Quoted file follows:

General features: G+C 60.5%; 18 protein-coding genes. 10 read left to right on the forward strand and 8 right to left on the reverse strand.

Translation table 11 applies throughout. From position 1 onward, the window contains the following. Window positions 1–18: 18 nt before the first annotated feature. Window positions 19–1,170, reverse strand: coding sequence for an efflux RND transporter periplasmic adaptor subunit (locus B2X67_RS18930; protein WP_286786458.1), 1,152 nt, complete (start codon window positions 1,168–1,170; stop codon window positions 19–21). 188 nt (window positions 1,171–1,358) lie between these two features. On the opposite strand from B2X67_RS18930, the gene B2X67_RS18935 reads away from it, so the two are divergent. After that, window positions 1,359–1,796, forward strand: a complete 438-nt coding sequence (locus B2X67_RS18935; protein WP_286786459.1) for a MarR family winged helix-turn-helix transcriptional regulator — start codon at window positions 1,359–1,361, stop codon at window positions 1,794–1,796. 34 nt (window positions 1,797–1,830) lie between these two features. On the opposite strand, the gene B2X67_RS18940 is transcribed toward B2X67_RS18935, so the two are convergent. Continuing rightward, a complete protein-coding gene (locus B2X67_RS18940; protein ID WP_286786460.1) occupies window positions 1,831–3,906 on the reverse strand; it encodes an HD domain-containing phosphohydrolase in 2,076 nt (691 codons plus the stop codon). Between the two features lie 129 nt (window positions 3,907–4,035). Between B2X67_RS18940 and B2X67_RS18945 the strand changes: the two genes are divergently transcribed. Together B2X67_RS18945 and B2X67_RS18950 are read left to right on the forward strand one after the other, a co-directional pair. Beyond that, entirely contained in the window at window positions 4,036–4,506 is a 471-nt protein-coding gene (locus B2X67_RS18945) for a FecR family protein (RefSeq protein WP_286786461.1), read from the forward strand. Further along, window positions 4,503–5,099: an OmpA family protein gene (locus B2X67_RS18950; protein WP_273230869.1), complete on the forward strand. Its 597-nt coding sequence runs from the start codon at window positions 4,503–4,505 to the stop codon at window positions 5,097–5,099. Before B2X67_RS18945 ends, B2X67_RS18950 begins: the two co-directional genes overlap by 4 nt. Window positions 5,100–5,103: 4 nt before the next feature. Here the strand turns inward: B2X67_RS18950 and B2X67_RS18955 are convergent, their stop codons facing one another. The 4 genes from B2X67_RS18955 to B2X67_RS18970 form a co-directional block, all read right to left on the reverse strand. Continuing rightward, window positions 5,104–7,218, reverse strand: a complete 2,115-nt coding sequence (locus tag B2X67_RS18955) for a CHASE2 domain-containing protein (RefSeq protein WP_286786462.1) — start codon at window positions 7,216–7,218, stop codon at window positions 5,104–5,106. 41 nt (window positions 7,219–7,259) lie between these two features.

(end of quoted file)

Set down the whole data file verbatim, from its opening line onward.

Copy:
General features: G+C 60.5%; 18 protein-coding genes. 10 read left to right on the forward strand and 8 right to left on the reverse strand.

Translation table 11 applies throughout. From position 1 onward, the window contains the following. Window positions 1–18: 18 nt before the first annotated feature. Window positions 19–1,170, reverse strand: coding sequence for an efflux RND transporter periplasmic adaptor subunit (locus B2X67_RS18930; protein WP_286786458.1), 1,152 nt, complete (start codon window positions 1,168–1,170; stop codon window positions 19–21). 188 nt (window positions 1,171–1,358) lie between these two features. On the opposite strand from B2X67_RS18930, the gene B2X67_RS18935 reads away from it, so the two are divergent. After that, window positions 1,359–1,796, forward strand: a complete 438-nt coding sequence (locus B2X67_RS18935; protein WP_286786459.1) for a MarR family winged helix-turn-helix transcriptional regulator — start codon at window positions 1,359–1,361, stop codon at window positions 1,794–1,796. 34 nt (window positions 1,797–1,830) lie between these two features. On the opposite strand, the gene B2X67_RS18940 is transcribed toward B2X67_RS18935, so the two are convergent. Continuing rightward, a complete protein-coding gene (locus B2X67_RS18940; protein ID WP_286786460.1) occupies window positions 1,831–3,906 on the reverse strand; it encodes an HD domain-containing phosphohydrolase in 2,076 nt (691 codons plus the stop codon). Between the two features lie 129 nt (window positions 3,907–4,035). Between B2X67_RS18940 and B2X67_RS18945 the strand changes: the two genes are divergently transcribed. Together B2X67_RS18945 and B2X67_RS18950 are read left to right on the forward strand one after the other, a co-directional pair. Beyond that, entirely contained in the window at window positions 4,036–4,506 is a 471-nt protein-coding gene (locus B2X67_RS18945) for a FecR family protein (RefSeq protein WP_286786461.1), read from the forward strand. Further along, window positions 4,503–5,099: an OmpA family protein gene (locus B2X67_RS18950; protein WP_273230869.1), complete on the forward strand. Its 597-nt coding sequence runs from the start codon at window positions 4,503–4,505 to the stop codon at window positions 5,097–5,099. Before B2X67_RS18945 ends, B2X67_RS18950 begins: the two co-directional genes overlap by 4 nt. Window positions 5,100–5,103: 4 nt before the next feature. Here the strand turns inward: B2X67_RS18950 and B2X67_RS18955 are convergent, their stop codons facing one another. The 4 genes from B2X67_RS18955 to B2X67_RS18970 form a co-directional block, all read right to left on the reverse strand. Continuing rightward, window positions 5,104–7,218, reverse strand: a complete 2,115-nt coding sequence (locus tag B2X67_RS18955) for a CHASE2 domain-containing protein (RefSeq protein WP_286786462.1) — start codon at window positions 7,216–7,218, stop codon at window positions 5,104–5,106. 41 nt (window positions 7,219–7,259) lie between these two features.